Shut plant's owner must clean up spill Wood preservative tainting the soil WEST COUNTY -- Crofton * Odenton * Fort Meade * Gambrills

March 09, 1993|By Peter Hermann | Peter Hermann,Staff Writer

Even though a Harmans wood treatment plant closed two months ago, the company still must clean up a 14-year-old chemical spill on the site on Shipley Avenue, federal environmental officials have said.

"We expect them to do the work this summer," said Eric Newman, the U.S. Environmental Protection Agency site manager for the spill. "The company is not bankrupt and right now they have expressed a willingness to continue with the cleanup."

But that's small comfort for Thomas A. Dixon, president of the Harmans Community Association, who said he is worried that the firm won't be able to pay for the cleanup, and taxpayers will get stuck with the bill -- estimated at $318,000.

"We really don't know what the situation is," Mr. Dixon said. "I'm still at a loss here. Who pays is my concern."

But Bernard Liedman, president of Mid-Atlantic Wood Preservers, the owner of the property, which has been designated an EPA "Superfund" site, said the company plans to pay.

"We're working on it expeditiously," he insisted yesterday.

County health department officials discovered that contamination had seeped into the ground in 1978 after Richard Morehead, a neighboring homeowner, offered them a glass of bright green water from his well.

The water was found to contain high concentrations of copper, chrome and arsenic, carcinogens used in wood preservatives.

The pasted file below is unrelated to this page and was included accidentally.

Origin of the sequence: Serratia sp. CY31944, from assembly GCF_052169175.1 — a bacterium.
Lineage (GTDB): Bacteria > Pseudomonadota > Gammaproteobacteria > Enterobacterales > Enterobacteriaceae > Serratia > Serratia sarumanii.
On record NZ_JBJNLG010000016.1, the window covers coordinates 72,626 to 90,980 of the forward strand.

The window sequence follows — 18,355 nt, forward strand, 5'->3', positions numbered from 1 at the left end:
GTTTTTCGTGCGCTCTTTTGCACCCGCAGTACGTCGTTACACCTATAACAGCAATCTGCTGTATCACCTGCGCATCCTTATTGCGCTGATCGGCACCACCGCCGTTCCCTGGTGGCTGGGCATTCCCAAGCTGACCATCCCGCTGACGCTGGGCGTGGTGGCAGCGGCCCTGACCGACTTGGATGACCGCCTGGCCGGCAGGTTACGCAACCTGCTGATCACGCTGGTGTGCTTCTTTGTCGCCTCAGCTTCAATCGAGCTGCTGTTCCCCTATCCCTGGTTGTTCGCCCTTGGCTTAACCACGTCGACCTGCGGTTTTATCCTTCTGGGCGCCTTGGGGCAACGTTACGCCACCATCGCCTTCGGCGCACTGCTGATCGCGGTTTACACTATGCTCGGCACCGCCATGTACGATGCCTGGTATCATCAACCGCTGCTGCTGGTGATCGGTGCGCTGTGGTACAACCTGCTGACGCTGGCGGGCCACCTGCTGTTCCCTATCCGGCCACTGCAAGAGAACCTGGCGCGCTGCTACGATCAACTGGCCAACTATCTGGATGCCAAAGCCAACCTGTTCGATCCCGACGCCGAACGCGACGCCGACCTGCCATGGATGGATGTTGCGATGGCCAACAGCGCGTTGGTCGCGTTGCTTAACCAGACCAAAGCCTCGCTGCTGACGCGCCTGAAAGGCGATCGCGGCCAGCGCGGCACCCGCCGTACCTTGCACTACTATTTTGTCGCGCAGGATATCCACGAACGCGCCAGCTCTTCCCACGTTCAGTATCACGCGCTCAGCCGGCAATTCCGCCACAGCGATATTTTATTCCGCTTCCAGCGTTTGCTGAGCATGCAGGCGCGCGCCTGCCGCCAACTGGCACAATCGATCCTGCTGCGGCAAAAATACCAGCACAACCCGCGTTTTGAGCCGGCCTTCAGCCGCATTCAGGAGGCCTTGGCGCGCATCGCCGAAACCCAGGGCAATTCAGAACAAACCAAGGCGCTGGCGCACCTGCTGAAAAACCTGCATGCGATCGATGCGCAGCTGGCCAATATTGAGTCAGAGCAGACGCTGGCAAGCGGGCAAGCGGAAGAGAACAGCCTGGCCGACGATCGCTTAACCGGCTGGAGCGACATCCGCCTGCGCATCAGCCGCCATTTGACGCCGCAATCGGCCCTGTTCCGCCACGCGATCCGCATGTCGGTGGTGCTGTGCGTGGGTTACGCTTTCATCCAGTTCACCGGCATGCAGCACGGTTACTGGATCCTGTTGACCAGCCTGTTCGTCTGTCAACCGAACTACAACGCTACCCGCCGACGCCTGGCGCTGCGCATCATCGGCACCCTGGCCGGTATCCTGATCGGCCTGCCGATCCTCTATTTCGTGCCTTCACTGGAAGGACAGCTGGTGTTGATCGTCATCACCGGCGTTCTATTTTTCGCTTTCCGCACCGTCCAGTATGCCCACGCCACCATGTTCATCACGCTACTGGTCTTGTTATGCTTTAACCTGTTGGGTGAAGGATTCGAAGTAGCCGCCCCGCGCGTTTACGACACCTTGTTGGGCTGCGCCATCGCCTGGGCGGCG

In February 1992, the EPA ordered Fort McHenry Lumber, which owned Mid-Atlantic, to cap two acres of contaminated soil to prevent erosion and dust, to enlarge a pad to capture chemicals dripping from treated wood and to build a roof over the area where the treated wood dries.

The cost was estimated at $200,000.

Because the company has closed, Mr. Newman said, the enlarged drip pad and roof no longer are necessary. But the company still is responsible for the cap, which could cost $100,000.

Last week, a Maryland Department of the Environment (MDE) report concluded that only those who are exposed to the contaminated soil for a long time -- mainly company workers -- face any cancer risk, and said that early remediation efforts "reduced these contaminants to levels that do not present an urgent public health hazard."

The report backed up EPA studies conducted over the past 14 years that found that the cancer risk is less than one in 1,000 to someone exposed to the contaminated dust for 30 years over a 70-year lifetime.

Mr. Newman said last week that a public hearing will be held this

summer before the work begins.

The MDE report also agrees that some contaminated soil got outside the company's fence through a sewer line and will have to be excavated.

Until that is done, the MDE recommends, "daily contact with surface soil from the sewer outfall adjacent to the site should be avoided."

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